...... fresh outta my own eggs ... scrambling for an egg donor 

 

 

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..Name: y
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    Monday, April 09, 2007  
    forward ho! (34 weeks)
    So I'm still here. And still pregnant ... a fact which continues to amaze me when I wake up each morning, toss back the covers, discover that great big mountain of a belly -- my belly! -- hiding underneath the sheets. Mornings have become my favorite time. The aches of carrying all this extra weight have been temporarily cured by the night's sleep; the boy snuggles next to me, shifting closer or farther each time there's another kick or wriggle from the babies, depending on which side of the wake/sleep spectrum he wants to be in at the time. He says he doesn't know how I can fall asleep at all these days, with all that hubbub going on inside. Me, I love those pokes and pinches and weird rolling waves; on days when the babes are more quiet, I find I miss the action.

    This makes me wonder what it'll be like, just a few weeks from now, when the action moves from inside to outside, and I'm no longer pregnant. I think I feel a little sad -- is that strange? -- that this will soon be over. Unlike my lucky friends who are now on pregnancies number two, this will likely be it for me. I'm so excited to find out what these babies of mine are like, but at the same time, these last few months have been among the happiest ever. For the first time since losing my ovaries, I find I'm not angry with my body anymore. We've made peace, my flawed insides and I. From the belly getting bigger and bigger and the boobs doing the same, to the not-so-fun stuff, like numb fingers and aching back, I can't stop marveling -- that my body can actually do this, grow two lovely tiny humans inside. Each ultrasound report that confirms this still feels like a small miracle.

    So this pregnancy thing? It's been great. Somewhat to my surprise, things have gone relatively smoothly since those early scares; I feel healthy and strong and beautiful and good. Still, I've gotten so used to thinking one milestone at a time that looking ahead to the next stage feels strange. Thirteen weeks: end of first trimester. Twenty weeks: halfway there! Twenty-six weeks: babies born could still survive. And now 34 weeks: the point at which if labor starts, there'll be no attempt to stop it, since babies born after this point have a high chance of doing just fine.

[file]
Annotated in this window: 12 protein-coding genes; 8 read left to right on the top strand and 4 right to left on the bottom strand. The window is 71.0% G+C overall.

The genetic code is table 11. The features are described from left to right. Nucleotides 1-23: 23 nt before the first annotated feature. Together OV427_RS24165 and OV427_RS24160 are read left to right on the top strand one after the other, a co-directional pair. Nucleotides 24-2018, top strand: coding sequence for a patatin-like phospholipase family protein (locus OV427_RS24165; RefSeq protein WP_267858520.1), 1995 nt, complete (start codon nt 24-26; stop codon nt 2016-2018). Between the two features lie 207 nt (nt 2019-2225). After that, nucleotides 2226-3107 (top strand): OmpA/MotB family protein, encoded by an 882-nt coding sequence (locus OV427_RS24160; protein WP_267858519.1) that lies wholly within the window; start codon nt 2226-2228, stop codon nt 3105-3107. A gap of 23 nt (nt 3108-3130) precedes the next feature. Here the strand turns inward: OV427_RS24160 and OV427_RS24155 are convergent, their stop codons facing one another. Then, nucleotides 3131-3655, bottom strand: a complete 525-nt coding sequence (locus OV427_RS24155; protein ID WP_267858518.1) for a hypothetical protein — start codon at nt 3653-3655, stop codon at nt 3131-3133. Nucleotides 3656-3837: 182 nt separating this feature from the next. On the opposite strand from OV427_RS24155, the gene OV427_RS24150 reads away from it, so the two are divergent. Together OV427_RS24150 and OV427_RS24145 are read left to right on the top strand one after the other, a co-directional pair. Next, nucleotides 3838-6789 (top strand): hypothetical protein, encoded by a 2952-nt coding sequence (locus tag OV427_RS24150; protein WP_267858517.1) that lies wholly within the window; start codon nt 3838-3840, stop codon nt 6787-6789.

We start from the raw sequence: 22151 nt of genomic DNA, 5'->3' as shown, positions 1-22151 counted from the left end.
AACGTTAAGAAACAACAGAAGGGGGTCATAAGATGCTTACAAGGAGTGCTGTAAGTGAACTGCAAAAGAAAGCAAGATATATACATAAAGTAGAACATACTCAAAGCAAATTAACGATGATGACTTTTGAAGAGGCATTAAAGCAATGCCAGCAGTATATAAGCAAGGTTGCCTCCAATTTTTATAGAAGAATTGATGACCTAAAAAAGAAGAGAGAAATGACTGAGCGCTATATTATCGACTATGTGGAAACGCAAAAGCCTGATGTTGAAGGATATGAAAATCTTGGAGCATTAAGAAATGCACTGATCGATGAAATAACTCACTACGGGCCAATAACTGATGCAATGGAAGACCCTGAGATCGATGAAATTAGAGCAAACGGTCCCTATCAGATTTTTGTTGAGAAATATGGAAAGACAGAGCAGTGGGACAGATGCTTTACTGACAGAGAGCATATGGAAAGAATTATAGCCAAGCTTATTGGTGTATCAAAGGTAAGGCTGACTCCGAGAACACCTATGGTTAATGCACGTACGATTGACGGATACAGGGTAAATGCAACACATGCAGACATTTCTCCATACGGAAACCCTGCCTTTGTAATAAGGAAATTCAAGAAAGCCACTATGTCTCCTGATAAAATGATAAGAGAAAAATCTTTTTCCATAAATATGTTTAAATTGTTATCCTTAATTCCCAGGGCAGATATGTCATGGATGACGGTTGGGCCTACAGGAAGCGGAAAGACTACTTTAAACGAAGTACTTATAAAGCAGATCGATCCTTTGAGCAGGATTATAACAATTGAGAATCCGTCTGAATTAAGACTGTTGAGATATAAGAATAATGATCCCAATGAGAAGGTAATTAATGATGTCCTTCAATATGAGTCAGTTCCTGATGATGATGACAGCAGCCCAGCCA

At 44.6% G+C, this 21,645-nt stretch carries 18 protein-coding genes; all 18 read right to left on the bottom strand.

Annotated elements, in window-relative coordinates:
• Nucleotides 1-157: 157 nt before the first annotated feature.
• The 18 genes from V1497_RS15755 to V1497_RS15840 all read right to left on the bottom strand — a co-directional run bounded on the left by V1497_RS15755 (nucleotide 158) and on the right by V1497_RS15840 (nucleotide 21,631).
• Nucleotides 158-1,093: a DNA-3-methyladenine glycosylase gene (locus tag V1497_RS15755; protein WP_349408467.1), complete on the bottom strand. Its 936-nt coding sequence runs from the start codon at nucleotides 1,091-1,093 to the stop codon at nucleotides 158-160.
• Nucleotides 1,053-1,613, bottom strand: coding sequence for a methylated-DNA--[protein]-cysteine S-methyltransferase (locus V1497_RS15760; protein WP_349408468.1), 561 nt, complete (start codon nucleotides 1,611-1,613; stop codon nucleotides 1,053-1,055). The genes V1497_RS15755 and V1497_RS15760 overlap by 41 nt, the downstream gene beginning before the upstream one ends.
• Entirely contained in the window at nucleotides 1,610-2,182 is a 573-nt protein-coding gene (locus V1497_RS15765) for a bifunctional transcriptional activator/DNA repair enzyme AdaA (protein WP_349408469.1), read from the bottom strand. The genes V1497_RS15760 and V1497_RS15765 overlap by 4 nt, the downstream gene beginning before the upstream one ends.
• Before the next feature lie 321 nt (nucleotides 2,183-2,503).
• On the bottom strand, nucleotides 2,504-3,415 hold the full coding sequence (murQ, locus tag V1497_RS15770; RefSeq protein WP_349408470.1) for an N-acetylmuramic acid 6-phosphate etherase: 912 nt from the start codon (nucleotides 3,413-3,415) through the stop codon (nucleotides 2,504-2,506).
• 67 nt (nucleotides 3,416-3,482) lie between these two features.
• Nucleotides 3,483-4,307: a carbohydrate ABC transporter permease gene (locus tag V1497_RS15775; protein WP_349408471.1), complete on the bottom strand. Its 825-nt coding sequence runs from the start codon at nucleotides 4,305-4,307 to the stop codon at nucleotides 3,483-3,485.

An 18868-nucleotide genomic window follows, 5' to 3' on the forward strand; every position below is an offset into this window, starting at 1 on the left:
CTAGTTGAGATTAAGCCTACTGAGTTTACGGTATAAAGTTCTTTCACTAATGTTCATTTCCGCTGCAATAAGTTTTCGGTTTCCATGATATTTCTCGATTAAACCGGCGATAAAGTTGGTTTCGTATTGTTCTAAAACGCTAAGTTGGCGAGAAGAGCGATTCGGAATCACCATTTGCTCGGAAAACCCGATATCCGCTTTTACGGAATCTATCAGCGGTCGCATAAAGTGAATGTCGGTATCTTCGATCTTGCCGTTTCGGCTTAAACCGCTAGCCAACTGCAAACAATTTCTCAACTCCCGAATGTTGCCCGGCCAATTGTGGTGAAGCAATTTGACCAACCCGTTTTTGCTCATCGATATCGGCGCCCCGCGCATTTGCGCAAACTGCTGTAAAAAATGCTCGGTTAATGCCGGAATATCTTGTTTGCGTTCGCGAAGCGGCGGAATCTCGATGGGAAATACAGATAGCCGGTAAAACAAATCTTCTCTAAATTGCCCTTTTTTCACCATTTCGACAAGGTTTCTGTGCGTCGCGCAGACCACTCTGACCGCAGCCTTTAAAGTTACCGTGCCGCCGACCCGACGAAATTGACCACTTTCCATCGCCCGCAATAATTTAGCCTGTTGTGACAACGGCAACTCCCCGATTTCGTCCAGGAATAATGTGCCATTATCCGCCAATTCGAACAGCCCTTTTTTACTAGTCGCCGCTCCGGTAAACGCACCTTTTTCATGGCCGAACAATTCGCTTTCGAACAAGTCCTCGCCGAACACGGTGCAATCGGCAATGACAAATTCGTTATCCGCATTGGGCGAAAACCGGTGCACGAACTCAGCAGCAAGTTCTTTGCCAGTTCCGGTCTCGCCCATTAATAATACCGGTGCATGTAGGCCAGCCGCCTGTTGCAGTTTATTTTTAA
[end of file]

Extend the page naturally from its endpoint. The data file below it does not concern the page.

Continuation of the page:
34 weeks feels simultaneously reassuring, and scary as all get out. Because after all this time of focusing on getting pregnant, staying pregnant, helping these mysterious beings inside me grow big and strong, we're getting close to the thing that's been the goal all along: meeting our children, our two little girls. Becoming a mom. And I don't know if I'm ready.

    There's a crib all set up in our bedroom; our apartment is an explosion of baby gear. We've done the prenatal classes, read stacks of books. But on weekend mornings as the boy and I lie lazily in bed, I think about how long it's been just him and me, and how good this life together has been. It's hard to picture what our lives will be like in just a few short weeks.


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    posted by y @ 3:27 PM 9 comments

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    Friday, October 06, 2006